Bar Council to monitor lawyer Hafarizam’s money laundering case

Boo Su-Lyn
Malaysian Bar President George Varughese speaks to Malay Mail at the Bar Council in Kuala Lumpur. — Picture by Choo Choy May

KUALA LUMPUR, March 16 — The Bar Council will observe a money laundering case against high-profile lawyer Datuk Mohd Hafarizam Harun that has purportedly raised constitutional issues.

Hafarizam, who is counsel for former prime minister Datuk Seri Najib Razak and Umno’s legal adviser, was charged last month with money laundering for allegedly putting RM15 million of illegal funds from Najib into his law firm’s client account.

“We will be sending someone to hold a watching brief in that case,” outgoing Malaysian Bar president George Varughese told Malay Mail in a joint interview with Sin Chew Daily here recently at the end of his two-year term.

He also said lawyers were reporting agents under money laundering legislation.

“So if they are suspicious of monies that come into their account, they must notify Bank Negara,” said George.

He explained that all law firms had a client account to hold their clients’ money for any transactions, such as property or share sale agreements.

“For example, you’re buying a house — the buyer may not be comfortable just passing the money on to the vendor, so it goes through the law firm.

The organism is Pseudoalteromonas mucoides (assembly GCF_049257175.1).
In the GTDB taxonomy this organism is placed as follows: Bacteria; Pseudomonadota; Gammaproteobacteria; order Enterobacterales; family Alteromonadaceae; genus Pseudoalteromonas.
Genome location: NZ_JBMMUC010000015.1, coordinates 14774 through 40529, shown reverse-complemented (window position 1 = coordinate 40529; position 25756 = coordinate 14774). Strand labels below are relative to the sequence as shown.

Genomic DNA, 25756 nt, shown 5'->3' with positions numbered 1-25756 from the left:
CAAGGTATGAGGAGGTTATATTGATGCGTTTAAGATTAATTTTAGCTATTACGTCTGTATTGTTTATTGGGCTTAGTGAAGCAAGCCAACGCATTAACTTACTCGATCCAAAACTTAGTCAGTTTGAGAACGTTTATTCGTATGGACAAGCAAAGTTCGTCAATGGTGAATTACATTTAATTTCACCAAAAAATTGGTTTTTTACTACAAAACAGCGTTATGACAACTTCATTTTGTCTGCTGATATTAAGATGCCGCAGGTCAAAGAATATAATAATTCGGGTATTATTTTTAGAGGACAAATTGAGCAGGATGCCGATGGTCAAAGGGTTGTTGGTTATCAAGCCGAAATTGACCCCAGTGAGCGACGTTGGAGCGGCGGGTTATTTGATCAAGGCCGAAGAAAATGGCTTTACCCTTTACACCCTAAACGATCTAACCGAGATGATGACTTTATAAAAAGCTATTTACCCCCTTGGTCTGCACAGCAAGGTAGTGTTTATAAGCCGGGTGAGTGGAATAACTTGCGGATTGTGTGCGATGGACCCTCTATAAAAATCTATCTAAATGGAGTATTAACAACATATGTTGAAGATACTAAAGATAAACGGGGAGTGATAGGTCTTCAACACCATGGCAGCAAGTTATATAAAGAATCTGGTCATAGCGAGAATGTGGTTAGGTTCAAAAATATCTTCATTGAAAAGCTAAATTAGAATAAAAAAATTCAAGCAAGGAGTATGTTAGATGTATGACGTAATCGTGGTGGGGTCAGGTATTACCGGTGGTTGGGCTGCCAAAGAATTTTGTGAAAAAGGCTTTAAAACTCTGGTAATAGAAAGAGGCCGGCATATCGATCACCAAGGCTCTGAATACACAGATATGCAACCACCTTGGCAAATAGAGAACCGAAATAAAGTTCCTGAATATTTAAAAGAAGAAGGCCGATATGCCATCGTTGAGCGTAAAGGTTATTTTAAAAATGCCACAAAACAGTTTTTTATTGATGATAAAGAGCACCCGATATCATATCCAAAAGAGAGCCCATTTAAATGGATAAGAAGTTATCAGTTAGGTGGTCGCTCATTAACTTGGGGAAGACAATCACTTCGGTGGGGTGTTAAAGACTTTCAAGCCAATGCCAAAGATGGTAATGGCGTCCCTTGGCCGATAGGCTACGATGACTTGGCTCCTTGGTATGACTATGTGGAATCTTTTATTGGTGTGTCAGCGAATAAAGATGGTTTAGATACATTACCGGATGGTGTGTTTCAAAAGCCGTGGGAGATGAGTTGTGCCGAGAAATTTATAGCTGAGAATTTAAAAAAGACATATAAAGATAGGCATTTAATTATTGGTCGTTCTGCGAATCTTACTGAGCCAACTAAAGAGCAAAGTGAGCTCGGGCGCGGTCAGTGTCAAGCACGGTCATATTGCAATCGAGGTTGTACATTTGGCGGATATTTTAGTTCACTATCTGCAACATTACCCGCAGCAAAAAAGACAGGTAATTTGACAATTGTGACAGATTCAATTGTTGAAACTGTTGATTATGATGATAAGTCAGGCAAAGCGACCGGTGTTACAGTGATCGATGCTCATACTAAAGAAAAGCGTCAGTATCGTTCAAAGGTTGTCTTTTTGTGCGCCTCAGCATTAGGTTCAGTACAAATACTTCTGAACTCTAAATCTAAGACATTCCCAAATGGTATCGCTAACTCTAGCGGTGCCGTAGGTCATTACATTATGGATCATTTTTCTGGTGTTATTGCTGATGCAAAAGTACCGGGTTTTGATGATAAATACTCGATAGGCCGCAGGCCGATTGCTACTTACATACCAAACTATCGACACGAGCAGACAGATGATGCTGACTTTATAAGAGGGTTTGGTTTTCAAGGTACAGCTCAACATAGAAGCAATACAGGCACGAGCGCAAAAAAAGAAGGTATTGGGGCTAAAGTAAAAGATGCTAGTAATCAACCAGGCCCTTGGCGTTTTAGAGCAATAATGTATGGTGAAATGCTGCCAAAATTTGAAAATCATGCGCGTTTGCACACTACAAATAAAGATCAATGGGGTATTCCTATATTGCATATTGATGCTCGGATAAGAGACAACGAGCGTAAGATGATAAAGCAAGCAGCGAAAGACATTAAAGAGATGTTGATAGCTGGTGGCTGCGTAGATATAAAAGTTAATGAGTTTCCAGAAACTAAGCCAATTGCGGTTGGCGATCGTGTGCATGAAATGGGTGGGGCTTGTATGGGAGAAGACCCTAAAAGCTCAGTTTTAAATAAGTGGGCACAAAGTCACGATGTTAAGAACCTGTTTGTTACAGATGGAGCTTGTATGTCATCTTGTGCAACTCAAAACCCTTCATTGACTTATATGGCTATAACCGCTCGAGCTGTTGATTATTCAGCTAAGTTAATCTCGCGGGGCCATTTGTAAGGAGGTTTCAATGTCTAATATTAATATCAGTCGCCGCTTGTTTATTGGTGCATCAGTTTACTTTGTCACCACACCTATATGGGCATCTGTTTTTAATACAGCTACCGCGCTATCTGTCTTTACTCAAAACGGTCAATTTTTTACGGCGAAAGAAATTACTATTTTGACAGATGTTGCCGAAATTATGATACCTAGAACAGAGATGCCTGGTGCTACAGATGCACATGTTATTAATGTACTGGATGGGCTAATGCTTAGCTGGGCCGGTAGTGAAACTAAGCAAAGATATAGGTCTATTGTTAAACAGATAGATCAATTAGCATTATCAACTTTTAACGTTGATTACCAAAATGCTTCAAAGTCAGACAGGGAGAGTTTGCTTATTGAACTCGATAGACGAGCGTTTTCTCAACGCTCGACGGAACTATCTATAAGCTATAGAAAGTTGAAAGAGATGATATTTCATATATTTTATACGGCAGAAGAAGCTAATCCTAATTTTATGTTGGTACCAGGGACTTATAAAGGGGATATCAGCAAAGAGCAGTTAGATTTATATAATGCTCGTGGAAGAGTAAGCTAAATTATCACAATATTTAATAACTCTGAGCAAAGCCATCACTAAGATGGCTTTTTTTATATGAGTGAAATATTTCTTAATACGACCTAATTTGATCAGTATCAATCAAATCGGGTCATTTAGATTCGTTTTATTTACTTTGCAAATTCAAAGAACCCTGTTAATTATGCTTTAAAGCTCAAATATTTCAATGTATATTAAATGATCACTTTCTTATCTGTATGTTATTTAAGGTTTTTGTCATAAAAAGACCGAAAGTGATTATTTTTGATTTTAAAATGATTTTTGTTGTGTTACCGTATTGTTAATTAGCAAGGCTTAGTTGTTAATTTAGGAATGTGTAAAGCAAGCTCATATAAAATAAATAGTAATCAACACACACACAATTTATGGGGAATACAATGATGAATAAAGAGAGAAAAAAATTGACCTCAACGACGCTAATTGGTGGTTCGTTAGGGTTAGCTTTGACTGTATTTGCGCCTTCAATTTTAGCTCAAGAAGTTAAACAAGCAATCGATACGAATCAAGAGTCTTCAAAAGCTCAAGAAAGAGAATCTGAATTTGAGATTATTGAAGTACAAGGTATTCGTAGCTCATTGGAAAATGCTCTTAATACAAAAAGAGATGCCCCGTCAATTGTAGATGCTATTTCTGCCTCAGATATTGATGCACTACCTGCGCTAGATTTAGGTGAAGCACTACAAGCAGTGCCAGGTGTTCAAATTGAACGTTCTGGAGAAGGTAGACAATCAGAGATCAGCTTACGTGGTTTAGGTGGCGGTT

“The law firm gives undertaking as to respect of the money. After certain documents are completed, they’ll release the money to the lawyer of the other side, and that lawyer releases to their client,” said George.

He added that lawyers would be disbarred if they misused their client accounts.

“We’re very strict about the clients’ accounts. They’re audited on a yearly basis. And only if there’s a clean auditors’ certificate will we issue them a practicing certificate.”

Tan Sri Muhammad Shafee Abdullah, another lawyer of Najib’s, said last month that Hafarizam’s case was a constitutional one, as he highlighted a similar case in the United States and Canada of a lawyer who acted for clients without knowing where their money came from.

Shafee had claimed that in that case, a lawyer was not obliged, unlike a bank, to identify the source of their client’s funds.